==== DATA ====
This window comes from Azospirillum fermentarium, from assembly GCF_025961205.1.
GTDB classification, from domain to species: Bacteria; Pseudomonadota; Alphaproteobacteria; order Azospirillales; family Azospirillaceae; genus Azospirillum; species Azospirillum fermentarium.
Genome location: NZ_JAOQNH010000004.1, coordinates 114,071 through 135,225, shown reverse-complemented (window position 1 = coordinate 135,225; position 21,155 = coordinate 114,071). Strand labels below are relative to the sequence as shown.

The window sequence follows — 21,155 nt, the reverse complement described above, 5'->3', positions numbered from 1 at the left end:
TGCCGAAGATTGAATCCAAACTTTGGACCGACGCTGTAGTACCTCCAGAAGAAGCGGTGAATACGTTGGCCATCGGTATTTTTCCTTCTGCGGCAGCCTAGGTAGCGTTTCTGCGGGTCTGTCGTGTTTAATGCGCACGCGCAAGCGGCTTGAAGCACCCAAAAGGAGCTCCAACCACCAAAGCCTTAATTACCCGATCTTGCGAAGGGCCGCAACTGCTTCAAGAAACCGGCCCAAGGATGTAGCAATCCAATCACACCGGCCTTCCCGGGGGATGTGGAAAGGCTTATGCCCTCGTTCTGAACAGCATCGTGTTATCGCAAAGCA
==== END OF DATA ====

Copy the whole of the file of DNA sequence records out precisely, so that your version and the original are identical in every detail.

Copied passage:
This window comes from Azospirillum fermentarium, from assembly GCF_025961205.1.
GTDB classification, from domain to species: Bacteria; Pseudomonadota; Alphaproteobacteria; order Azospirillales; family Azospirillaceae; genus Azospirillum; species Azospirillum fermentarium.
Genome location: NZ_JAOQNH010000004.1, coordinates 114,071 through 135,225, shown reverse-complemented (window position 1 = coordinate 135,225; position 21,155 = coordinate 114,071). Strand labels below are relative to the sequence as shown.

The window sequence follows — 21,155 nt, the reverse complement described above, 5'->3', positions numbered from 1 at the left end:
TGCCGAAGATTGAATCCAAACTTTGGACCGACGCTGTAGTACCTCCAGAAGAAGCGGTGAATACGTTGGCCATCGGTATTTTTCCTTCTGCGGCAGCCTAGGTAGCGTTTCTGCGGGTCTGTCGTGTTTAATGCGCACGCGCAAGCGGCTTGAAGCACCCAAAAGGAGCTCCAACCACCAAAGCCTTAATTACCCGATCTTGCGAAGGGCCGCAACTGCTTCAAGAAACCGGCCCAAGGATGTAGCAATCCAATCACACCGGCCTTCCCGGGGGATGTGGAAAGGCTTATGCCCTCGTTCTGAACAGCATCGTGTTATCGCAAAGCA